As the weather gets warmer and summer approaches, we begin to look for beverage alternatives that are cooler and much more enjoyable on warmer days. One option we commonly think of is iced tea. So why not loose leaf iced tea? Essentially it resembles its hot tea counterpart and may incorporate its steps when one brews hot tea. There are three basic iced tea brewing styles which you can utilize, producing teas with different tastes.

The Cold Brew

This is our favorite and by far the easiest method for making some quality iced tea. It starts off with a hearty teaspoon of leaves per cup of water. We use a small pitcher of about 32oz. and put in two hearty tablespoons of leaves to let sit overnight. From there, we pop the container of leaves and water in the refrigerator for 8-10 hours. Afterwards, the cold brew should be complete and ready to drink! This method is the simplest that will give any tea a crisp and refreshing edge as the flavors distribute slower, over a longer period of time, in colder temperatures. When making a cold brew infusion, the taste and flavors will be lighter compared to steeping it hot.

– 3-5 grams of tea per 8 ounces of water

– Let steep for 8-12 hours in refrigerator

The Flash Chill

This method has a few more steps but results in a stronger tasting tea compared to the cold brew. The concept of this style is to brew the tea hot then cool it down for iced tea consumption. For this method, we recommend steeping your tea in a large teapot or vessel. Afterwards, one can cool the tea down utilizing any container with ice. We have a pitcher filled with ice in which we pour the hot tea over. Our ratio is a third cup of ice per cup of tea. Once the tea is over ice, we stir everything together until the tea is significantly cooled down. After stirring everything in we pour the tea over a glass filled with ice to make iced tea.

-1/3 cup of ice per 8 ounces of tea

-Pour hot tea over ice and stir in until it is chilled

Sun Tea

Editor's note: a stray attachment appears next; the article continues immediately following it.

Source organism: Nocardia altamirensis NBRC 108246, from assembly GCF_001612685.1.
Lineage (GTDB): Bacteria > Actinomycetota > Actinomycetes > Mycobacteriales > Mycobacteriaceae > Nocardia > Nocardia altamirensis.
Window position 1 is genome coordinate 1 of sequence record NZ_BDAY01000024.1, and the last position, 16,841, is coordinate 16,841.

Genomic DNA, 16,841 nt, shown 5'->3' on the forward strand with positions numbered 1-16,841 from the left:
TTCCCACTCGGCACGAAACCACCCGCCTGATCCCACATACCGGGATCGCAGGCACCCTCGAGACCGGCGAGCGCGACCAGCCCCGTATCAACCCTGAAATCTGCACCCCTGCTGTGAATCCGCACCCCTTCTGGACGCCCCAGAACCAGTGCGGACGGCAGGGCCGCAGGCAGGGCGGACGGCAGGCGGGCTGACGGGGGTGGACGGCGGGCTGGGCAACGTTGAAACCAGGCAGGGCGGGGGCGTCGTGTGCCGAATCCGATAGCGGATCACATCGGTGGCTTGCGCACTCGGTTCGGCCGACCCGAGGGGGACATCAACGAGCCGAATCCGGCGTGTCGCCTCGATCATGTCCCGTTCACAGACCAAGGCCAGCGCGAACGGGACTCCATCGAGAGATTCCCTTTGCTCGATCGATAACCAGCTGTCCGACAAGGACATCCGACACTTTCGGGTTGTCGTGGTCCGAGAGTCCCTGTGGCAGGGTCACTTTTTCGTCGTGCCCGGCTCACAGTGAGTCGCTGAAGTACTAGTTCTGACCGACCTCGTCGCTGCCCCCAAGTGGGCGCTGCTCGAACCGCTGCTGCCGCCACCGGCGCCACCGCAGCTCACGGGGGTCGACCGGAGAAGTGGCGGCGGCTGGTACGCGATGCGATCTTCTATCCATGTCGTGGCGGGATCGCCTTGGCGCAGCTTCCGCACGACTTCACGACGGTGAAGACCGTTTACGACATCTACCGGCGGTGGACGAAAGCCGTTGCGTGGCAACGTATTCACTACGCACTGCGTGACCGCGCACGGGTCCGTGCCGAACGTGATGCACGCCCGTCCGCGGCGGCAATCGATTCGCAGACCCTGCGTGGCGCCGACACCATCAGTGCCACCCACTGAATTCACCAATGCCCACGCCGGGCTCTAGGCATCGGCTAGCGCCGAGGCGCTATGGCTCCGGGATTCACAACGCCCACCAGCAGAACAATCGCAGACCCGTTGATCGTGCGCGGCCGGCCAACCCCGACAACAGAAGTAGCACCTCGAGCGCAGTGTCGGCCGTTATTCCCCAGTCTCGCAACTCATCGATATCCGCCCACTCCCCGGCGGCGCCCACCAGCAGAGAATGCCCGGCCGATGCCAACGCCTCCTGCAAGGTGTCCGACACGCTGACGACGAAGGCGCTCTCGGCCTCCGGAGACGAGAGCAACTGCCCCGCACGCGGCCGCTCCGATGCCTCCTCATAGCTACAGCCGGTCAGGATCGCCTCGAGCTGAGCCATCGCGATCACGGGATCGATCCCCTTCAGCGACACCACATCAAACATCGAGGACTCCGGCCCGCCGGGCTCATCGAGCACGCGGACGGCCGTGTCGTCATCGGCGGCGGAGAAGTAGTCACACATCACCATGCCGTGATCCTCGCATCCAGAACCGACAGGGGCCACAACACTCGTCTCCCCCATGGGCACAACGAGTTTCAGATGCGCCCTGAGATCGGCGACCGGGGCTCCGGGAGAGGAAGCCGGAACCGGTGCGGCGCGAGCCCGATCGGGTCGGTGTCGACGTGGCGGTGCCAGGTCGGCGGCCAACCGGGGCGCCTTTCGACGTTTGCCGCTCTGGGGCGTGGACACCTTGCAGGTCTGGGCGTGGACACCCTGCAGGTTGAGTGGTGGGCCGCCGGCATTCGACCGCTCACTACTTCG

Sun tea is by far the most traditional method to make tea in the states. The method is simple as tea is left in a sealed glass jar or vessel and out in the sun for hours. We utilize a hearty teaspoon of leaves per cup of water. This process utilizes the sun to slowly diffuse the tea in a glass vessel. We leave our glass jar in an area where the sun can directly reach for 3-5 hours. Afterwards, the tea can be served and poured into a glass or pitcher full of ice to be quickly chilled. Although this method provides more flavor than the cold brew, in a shorter amount of time, we do not recommend this to all. That is because the tea never reaches of 130ºF when steeped and may result in larger amounts of bacteria congregating.

-3 grams of tea per 8 ounces of water

-Let steep in glass container under sunlight for 3-5 hours

Personal Variations

Similar to the cold brew, I’ve come to prefer a specific method when cold brewing oolong teas that have been processed into small scrunched up into a ball form. Due to the shape of the tea, it is sometimes more difficult to extract flavors from it as it takes the leaves longer to unravel and release its flavor profiles. Because of this, I normally would leave out a pitcher of water with oolong tea leaves for an hour before popping it into the refrigerator for a cold brew. I’ve discovered that the room temperature water helps open up the leaves more which provides a deeper flavor when cold brewing afterwards.

-4 grams of tea per 8 ounces of water

-Let tea steep in room temperature for an hour and leave in refrigerator for 6 hours

 

We hope you will try experimenting cold infusions soon as the weather warms up. Our personal recommendations are to cold brew our Muzha Oolong, Assam and Ruby 18 Black teas!

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